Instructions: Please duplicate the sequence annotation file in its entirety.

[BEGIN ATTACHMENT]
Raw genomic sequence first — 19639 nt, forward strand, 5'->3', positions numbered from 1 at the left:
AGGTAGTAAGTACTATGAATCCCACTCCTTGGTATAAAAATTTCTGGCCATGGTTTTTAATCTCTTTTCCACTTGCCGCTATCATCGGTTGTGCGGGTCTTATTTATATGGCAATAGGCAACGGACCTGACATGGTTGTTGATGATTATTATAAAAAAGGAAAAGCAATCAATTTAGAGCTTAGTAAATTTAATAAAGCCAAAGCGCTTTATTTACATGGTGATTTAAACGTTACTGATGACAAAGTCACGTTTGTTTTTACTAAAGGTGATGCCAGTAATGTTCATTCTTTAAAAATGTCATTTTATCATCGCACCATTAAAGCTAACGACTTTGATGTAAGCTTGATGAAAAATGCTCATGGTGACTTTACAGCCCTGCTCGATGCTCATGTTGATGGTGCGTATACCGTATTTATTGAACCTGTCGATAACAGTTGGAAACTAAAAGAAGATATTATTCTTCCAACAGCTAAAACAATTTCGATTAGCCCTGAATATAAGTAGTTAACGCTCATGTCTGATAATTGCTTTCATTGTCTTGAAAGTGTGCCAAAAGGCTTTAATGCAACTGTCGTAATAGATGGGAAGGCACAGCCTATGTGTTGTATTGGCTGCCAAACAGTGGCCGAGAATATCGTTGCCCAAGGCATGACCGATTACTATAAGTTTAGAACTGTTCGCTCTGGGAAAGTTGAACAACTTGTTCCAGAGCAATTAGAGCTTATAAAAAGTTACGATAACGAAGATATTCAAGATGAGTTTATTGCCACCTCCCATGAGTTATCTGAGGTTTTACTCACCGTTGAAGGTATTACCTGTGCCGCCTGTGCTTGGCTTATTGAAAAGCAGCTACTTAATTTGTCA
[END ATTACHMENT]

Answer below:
Raw genomic sequence first — 19639 nt, forward strand, 5'->3', positions numbered from 1 at the left:
AGGTAGTAAGTACTATGAATCCCACTCCTTGGTATAAAAATTTCTGGCCATGGTTTTTAATCTCTTTTCCACTTGCCGCTATCATCGGTTGTGCGGGTCTTATTTATATGGCAATAGGCAACGGACCTGACATGGTTGTTGATGATTATTATAAAAAAGGAAAAGCAATCAATTTAGAGCTTAGTAAATTTAATAAAGCCAAAGCGCTTTATTTACATGGTGATTTAAACGTTACTGATGACAAAGTCACGTTTGTTTTTACTAAAGGTGATGCCAGTAATGTTCATTCTTTAAAAATGTCATTTTATCATCGCACCATTAAAGCTAACGACTTTGATGTAAGCTTGATGAAAAATGCTCATGGTGACTTTACAGCCCTGCTCGATGCTCATGTTGATGGTGCGTATACCGTATTTATTGAACCTGTCGATAACAGTTGGAAACTAAAAGAAGATATTATTCTTCCAACAGCTAAAACAATTTCGATTAGCCCTGAATATAAGTAGTTAACGCTCATGTCTGATAATTGCTTTCATTGTCTTGAAAGTGTGCCAAAAGGCTTTAATGCAACTGTCGTAATAGATGGGAAGGCACAGCCTATGTGTTGTATTGGCTGCCAAACAGTGGCCGAGAATATCGTTGCCCAAGGCATGACCGATTACTATAAGTTTAGAACTGTTCGCTCTGGGAAAGTTGAACAACTTGTTCCAGAGCAATTAGAGCTTATAAAAAGTTACGATAACGAAGATATTCAAGATGAGTTTATTGCCACCTCCCATGAGTTATCTGAGGTTTTACTCACCGTTGAAGGTATTACCTGTGCCGCCTGTGCTTGGCTTATTGAAAAGCAGCTACTTAATTTGTCA